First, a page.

Compatibility of UEFA’s Home-Grown Player Rule with EU Law

31 March 2023 - Sven Wassmer

UEFA’s home-grown player rule obliges clubs participating in UEFA team competitions, such as the Champions League, to inlcude at least eight “locally trained” or “home-grown” players in a maximum of 25 players who make up the participating squad.

Sven Wassmer, PhD Abogado & Rechtsanwalt +34 91 319 96 86

Regardless of their nationality, such home-grown players are players who have been trained for at least three years between the ages of 15 and 21 by their current club or by another club of the same national association.

The compatibility of this rule with EU law, and in particular with the principle of freedom of movement of workers under Article 45 TFEU, is currently being considered by the Court of Justice of the European Union (CJEU). The question was referred by a Belgian court in a case between a football player and the Royal Antwerp Football Club on the one hand, and UEFA and the Belgian football association URBSFA on the other. The judgment in case C-680/21 is yet to be delivered, but the Advocate General’s Opinion has been published recently.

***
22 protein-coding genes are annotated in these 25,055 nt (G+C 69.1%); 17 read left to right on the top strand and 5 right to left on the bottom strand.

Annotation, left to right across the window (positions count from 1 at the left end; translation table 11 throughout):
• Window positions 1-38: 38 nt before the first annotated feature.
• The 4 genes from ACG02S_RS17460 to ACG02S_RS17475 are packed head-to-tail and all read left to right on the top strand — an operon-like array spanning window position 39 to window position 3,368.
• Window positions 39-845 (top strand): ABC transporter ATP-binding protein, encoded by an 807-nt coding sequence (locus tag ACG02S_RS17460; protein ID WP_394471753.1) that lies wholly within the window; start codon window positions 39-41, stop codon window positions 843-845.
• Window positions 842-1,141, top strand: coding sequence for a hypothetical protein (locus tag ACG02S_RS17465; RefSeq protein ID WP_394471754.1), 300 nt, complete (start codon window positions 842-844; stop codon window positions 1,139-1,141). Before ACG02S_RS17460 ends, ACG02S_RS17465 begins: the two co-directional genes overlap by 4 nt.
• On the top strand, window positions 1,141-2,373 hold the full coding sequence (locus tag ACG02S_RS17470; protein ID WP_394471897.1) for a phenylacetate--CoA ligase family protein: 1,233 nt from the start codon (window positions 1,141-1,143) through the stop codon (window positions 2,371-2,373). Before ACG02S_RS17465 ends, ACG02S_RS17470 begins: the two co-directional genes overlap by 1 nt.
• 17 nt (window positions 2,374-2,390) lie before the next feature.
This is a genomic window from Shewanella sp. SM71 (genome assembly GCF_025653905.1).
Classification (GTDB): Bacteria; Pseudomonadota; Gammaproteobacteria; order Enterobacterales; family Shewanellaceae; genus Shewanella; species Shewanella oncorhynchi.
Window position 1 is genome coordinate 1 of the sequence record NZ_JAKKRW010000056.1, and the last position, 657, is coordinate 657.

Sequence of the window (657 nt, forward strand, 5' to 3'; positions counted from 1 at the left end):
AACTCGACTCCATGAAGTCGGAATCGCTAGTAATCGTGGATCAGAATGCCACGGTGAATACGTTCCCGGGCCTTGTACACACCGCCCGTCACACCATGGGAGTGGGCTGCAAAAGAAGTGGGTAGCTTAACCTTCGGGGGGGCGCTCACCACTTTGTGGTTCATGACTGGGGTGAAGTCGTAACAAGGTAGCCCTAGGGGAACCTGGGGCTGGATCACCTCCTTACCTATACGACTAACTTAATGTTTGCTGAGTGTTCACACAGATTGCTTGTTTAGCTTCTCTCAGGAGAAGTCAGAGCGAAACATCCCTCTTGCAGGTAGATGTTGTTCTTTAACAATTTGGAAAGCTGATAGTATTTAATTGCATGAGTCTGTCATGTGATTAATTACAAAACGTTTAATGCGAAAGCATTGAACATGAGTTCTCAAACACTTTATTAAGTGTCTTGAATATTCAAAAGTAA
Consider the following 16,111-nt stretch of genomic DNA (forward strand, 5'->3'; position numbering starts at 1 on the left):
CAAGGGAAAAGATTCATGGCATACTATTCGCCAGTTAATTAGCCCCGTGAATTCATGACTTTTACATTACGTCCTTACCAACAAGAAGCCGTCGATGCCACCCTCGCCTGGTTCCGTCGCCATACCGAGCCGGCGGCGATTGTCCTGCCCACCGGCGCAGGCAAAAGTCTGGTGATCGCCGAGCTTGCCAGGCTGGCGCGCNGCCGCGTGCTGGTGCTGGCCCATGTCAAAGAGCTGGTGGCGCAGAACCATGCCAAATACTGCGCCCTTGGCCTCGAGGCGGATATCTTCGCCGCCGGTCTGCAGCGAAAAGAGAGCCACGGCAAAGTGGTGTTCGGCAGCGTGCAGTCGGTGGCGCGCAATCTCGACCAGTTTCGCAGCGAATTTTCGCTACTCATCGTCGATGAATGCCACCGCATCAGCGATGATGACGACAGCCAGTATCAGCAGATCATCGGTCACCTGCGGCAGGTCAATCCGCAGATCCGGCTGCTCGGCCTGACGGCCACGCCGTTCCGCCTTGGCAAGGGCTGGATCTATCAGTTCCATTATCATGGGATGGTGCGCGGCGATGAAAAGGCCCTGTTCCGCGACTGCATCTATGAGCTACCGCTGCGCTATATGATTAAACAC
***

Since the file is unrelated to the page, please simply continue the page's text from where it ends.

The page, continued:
Although these clauses make no direct reference to nationality, the Advocate General has no doubt that they place foreign players, in fact, at a disadvantage. He argues that a local player is significantly more likely to have played for a club of his home association between the ages of 15 and 21 than a foreign player. Since the rule indirectly affects foreign players, some from other EU Member States, they infringe the freedom of movement of workers.

At this point, the question arises if these restrictions of EU law are justified. UEFA pursues two objectives in the public interest with the home-grown rule: on the one hand training and recruiting young players, and on the other hand ensuring the competitive balance between teams.

In an interesting consideration and balancing exercise, the Advocate General concludes that these reasons of public interest are so important that they justify restrictions to the freedom of movement of workers, but only if and insofar as they require that the players have been trained in the participating club. However, he fails to see the rationale on how these public interest purposes could be achieved with a regulation according to which the players must have been trained in a (different) club of the same national association. Hence, in this respect, there is no justification.

In summary, the Advocate General establishes that UEFA’s home-grown rule should be limited to young players trained in the participating club, as favouring players trained in other clubs of the same national association over players trained in other countries is unjustified.